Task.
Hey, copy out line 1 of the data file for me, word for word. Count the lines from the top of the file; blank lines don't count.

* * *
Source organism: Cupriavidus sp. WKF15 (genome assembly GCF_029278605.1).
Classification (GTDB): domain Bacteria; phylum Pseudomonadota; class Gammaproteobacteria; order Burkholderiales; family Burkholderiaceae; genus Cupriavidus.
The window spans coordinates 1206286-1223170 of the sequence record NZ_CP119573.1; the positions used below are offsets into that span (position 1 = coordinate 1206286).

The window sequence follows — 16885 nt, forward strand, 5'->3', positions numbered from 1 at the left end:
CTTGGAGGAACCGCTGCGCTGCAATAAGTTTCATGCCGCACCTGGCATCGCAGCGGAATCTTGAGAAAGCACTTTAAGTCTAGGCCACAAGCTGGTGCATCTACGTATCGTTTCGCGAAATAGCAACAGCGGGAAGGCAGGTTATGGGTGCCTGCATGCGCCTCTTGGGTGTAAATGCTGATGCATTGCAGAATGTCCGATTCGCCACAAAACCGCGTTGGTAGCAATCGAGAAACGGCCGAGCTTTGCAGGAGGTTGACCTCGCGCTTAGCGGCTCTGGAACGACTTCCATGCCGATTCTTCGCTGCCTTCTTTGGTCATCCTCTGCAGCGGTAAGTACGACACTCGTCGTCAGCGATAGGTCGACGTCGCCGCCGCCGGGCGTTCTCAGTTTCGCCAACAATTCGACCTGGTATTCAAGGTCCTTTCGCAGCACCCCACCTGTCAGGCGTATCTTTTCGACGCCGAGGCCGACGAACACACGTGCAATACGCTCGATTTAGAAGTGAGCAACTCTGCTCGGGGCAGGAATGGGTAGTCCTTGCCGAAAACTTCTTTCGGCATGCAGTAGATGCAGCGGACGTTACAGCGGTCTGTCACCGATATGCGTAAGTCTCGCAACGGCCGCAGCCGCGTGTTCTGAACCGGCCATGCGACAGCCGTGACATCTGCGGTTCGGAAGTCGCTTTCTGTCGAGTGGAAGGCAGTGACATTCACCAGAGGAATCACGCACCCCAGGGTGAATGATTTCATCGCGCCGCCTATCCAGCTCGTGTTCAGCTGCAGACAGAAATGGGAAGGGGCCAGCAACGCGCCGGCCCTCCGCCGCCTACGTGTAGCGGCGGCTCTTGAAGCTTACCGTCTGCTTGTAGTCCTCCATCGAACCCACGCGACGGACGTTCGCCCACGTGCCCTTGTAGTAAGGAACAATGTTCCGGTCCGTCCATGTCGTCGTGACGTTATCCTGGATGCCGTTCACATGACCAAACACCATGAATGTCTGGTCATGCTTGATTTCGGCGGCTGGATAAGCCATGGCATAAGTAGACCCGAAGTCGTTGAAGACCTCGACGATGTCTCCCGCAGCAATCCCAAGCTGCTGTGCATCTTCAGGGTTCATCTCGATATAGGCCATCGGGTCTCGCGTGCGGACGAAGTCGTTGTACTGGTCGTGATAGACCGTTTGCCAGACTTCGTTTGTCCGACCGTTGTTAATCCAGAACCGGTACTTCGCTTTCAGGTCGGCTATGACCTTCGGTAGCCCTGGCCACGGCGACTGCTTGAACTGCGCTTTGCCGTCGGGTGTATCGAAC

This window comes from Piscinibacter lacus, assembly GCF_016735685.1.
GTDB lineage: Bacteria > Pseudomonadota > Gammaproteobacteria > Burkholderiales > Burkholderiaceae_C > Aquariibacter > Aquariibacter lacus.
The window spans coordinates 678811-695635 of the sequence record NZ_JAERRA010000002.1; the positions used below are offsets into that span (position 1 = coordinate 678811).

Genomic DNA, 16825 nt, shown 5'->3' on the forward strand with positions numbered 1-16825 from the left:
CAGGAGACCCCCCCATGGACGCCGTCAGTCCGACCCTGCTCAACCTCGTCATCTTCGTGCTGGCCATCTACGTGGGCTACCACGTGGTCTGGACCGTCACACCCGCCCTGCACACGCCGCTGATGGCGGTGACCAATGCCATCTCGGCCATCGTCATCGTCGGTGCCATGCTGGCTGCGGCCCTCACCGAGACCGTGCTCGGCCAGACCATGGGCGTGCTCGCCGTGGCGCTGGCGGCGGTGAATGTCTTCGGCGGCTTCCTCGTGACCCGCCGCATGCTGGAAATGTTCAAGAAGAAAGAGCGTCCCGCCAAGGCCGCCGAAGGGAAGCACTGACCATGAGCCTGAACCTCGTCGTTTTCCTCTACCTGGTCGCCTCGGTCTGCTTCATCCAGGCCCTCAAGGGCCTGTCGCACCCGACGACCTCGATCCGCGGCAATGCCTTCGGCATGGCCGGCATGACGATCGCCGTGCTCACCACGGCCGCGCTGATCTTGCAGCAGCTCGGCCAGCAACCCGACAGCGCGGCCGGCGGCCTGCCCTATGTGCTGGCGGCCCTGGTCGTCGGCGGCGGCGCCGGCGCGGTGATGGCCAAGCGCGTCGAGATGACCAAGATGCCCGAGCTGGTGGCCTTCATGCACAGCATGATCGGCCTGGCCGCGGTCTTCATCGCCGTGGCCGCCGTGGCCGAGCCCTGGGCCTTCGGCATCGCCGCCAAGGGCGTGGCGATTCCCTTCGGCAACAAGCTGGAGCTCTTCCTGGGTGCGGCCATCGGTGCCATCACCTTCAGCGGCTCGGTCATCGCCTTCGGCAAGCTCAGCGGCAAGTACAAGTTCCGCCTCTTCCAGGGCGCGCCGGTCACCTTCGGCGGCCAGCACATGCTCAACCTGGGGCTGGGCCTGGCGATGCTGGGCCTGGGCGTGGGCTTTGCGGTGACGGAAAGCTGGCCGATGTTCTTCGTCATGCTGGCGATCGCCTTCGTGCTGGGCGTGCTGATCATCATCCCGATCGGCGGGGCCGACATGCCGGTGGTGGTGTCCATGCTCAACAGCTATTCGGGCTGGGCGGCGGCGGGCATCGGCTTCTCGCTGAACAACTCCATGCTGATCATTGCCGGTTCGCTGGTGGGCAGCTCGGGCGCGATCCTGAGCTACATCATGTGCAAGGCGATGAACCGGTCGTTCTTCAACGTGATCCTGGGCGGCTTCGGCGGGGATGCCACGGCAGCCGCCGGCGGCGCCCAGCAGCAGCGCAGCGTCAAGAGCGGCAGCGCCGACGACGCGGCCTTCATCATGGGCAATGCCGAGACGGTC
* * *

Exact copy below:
Source organism: Cupriavidus sp. WKF15 (genome assembly GCF_029278605.1).